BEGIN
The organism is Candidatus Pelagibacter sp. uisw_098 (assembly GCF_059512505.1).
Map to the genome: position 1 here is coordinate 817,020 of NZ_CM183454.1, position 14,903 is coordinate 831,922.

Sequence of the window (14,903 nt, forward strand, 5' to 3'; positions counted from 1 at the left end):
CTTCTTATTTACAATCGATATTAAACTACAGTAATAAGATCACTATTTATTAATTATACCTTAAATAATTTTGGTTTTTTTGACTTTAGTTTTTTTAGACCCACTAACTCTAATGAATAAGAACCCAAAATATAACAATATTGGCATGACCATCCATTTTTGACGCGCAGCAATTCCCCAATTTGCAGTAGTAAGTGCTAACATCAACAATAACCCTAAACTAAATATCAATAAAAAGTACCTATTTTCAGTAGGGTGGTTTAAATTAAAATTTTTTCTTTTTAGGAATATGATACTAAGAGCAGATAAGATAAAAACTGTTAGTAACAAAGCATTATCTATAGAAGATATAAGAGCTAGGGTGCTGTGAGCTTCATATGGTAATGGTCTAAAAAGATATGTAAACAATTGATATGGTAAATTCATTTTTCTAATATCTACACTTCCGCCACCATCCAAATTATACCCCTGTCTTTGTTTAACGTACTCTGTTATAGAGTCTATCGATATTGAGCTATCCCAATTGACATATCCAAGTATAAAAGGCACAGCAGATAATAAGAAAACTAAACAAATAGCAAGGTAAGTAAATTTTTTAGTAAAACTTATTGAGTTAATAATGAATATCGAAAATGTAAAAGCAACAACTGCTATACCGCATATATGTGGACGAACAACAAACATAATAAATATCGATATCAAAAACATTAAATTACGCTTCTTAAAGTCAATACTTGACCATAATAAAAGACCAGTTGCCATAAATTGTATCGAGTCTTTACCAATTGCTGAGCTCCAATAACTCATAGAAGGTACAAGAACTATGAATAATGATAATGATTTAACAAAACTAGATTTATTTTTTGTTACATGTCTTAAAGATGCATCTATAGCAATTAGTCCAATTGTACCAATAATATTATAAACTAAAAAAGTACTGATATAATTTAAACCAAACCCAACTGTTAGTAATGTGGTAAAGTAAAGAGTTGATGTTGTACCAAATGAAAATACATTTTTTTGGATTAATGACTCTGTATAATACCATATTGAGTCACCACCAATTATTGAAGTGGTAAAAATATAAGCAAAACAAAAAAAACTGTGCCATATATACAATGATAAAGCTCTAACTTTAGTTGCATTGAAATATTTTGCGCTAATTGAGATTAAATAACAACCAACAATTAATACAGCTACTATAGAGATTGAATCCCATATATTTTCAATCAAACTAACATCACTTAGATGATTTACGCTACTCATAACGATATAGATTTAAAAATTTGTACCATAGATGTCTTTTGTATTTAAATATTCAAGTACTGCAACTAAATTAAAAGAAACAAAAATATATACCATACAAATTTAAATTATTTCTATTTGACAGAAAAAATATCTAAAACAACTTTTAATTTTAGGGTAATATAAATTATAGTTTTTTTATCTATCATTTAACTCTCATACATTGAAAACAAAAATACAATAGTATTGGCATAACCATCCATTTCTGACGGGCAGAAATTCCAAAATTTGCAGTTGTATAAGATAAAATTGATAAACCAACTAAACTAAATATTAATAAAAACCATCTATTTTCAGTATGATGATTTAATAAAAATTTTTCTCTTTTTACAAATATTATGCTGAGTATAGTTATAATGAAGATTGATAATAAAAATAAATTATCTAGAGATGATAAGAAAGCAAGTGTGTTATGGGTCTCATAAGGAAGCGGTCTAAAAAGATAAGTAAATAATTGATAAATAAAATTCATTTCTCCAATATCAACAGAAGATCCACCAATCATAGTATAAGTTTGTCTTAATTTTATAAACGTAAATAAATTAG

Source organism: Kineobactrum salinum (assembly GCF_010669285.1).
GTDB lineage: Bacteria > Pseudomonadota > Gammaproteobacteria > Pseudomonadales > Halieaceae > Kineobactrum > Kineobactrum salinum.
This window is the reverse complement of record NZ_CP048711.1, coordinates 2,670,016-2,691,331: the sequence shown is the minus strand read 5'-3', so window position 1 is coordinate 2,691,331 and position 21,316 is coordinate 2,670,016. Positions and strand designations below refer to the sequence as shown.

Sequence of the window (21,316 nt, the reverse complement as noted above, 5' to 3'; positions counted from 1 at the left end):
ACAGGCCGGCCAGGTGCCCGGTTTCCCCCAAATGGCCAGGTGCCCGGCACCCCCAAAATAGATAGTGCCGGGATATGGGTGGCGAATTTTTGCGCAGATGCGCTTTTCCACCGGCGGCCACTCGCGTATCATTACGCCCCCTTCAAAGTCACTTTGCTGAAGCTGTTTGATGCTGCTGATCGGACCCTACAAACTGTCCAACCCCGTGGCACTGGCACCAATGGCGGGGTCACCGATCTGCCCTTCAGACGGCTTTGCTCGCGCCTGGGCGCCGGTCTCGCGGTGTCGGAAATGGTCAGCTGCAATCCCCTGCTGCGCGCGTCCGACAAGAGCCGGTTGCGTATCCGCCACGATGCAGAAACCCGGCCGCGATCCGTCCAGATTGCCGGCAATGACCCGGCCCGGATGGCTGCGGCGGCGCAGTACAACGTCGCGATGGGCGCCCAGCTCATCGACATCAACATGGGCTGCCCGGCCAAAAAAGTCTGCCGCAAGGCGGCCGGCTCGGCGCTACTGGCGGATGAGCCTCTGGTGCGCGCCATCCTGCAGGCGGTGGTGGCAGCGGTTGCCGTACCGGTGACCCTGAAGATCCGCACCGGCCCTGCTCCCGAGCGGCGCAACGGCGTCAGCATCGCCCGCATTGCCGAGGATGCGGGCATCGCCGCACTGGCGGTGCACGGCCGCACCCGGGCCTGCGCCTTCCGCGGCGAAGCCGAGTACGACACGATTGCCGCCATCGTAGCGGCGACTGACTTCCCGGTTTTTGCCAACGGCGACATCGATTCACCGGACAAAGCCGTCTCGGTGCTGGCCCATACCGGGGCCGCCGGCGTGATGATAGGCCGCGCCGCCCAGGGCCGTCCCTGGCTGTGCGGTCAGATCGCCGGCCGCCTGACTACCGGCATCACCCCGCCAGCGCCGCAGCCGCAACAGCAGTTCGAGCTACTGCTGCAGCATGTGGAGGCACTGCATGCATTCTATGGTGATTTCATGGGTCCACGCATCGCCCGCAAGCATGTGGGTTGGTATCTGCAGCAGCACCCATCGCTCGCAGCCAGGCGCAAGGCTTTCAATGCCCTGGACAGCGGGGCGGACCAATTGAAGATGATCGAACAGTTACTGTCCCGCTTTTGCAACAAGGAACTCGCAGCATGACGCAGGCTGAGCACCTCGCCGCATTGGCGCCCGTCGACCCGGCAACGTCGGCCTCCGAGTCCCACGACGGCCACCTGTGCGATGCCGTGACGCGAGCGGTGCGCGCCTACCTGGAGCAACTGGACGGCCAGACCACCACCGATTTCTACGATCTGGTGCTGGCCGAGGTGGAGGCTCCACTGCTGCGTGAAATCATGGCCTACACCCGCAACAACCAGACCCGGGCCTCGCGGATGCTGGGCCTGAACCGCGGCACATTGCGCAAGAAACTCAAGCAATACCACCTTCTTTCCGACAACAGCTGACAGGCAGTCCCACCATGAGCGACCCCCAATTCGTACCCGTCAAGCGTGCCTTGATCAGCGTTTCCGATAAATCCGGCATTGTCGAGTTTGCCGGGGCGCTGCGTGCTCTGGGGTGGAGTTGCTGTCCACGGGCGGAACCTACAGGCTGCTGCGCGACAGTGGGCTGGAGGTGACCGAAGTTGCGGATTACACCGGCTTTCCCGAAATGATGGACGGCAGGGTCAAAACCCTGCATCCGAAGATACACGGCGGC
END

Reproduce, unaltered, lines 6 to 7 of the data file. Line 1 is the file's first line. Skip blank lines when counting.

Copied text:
GTDB lineage: Bacteria > Pseudomonadota > Gammaproteobacteria > Pseudomonadales > Halieaceae > Kineobactrum > Kineobactrum salinum.
This window is the reverse complement of record NZ_CP048711.1, coordinates 2,670,016-2,691,331: the sequence shown is the minus strand read 5'-3', so window position 1 is coordinate 2,691,331 and position 21,316 is coordinate 2,670,016. Positions and strand designations below refer to the sequence as shown.